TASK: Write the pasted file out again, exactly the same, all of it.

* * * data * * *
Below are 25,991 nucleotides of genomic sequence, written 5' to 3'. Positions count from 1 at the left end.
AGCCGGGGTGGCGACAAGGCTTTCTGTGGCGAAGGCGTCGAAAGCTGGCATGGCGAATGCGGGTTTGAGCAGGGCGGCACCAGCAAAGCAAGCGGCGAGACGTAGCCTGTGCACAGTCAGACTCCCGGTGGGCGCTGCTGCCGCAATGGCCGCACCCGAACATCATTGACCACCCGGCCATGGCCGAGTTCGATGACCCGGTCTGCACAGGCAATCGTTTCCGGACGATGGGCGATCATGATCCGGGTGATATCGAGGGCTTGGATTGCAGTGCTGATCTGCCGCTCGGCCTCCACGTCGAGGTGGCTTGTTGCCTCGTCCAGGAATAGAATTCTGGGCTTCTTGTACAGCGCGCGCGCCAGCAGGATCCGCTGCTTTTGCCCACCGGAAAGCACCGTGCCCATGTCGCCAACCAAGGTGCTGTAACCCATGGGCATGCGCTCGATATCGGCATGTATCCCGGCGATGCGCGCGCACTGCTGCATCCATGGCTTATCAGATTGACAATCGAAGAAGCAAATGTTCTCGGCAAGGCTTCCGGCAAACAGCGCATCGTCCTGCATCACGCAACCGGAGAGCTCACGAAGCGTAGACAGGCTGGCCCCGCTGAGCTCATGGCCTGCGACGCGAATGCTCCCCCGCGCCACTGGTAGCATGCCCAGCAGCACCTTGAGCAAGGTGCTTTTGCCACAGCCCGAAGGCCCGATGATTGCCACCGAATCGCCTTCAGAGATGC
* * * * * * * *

Below are 25,991 nucleotides of genomic sequence, written 5' to 3'. Positions count from 1 at the left end.
AGCCGGGGTGGCGACAAGGCTTTCTGTGGCGAAGGCGTCGAAAGCTGGCATGGCGAATGCGGGTTTGAGCAGGGCGGCACCAGCAAAGCAAGCGGCGAGACGTAGCCTGTGCACAGTCAGACTCCCGGTGGGCGCTGCTGCCGCAATGGCCGCACCCGAACATCATTGACCACCCGGCCATGGCCGAGTTCGATGACCCGGTCTGCACAGGCAATCGTTTCCGGACGATGGGCGATCATGATCCGGGTGATATCGAGGGCTTGGATTGCAGTGCTGATCTGCCGCTCGGCCTCCACGTCGAGGTGGCTTGTTGCCTCGTCCAGGAATAGAATTCTGGGCTTCTTGTACAGCGCGCGCGCCAGCAGGATCCGCTGCTTTTGCCCACCGGAAAGCACCGTGCCCATGTCGCCAACCAAGGTGCTGTAACCCATGGGCATGCGCTCGATATCGGCATGTATCCCGGCGATGCGCGCGCACTGCTGCATCCATGGCTTATCAGATTGACAATCGAAGAAGCAAATGTTCTCGGCAAGGCTTCCGGCAAACAGCGCATCGTCCTGCATCACGCAACCGGAGAGCTCACGAAGCGTAGACAGGCTGGCCCCGCTGAGCTCATGGCCTGCGACGCGAATGCTCCCCCGCGCCACTGGTAGCATGCCCAGCAGCACCTTGAGCAAGGTGCTTTTGCCACAGCCCGAAGGCCCGATGATTGCCACCGAATCGCCTTCAGAGATGC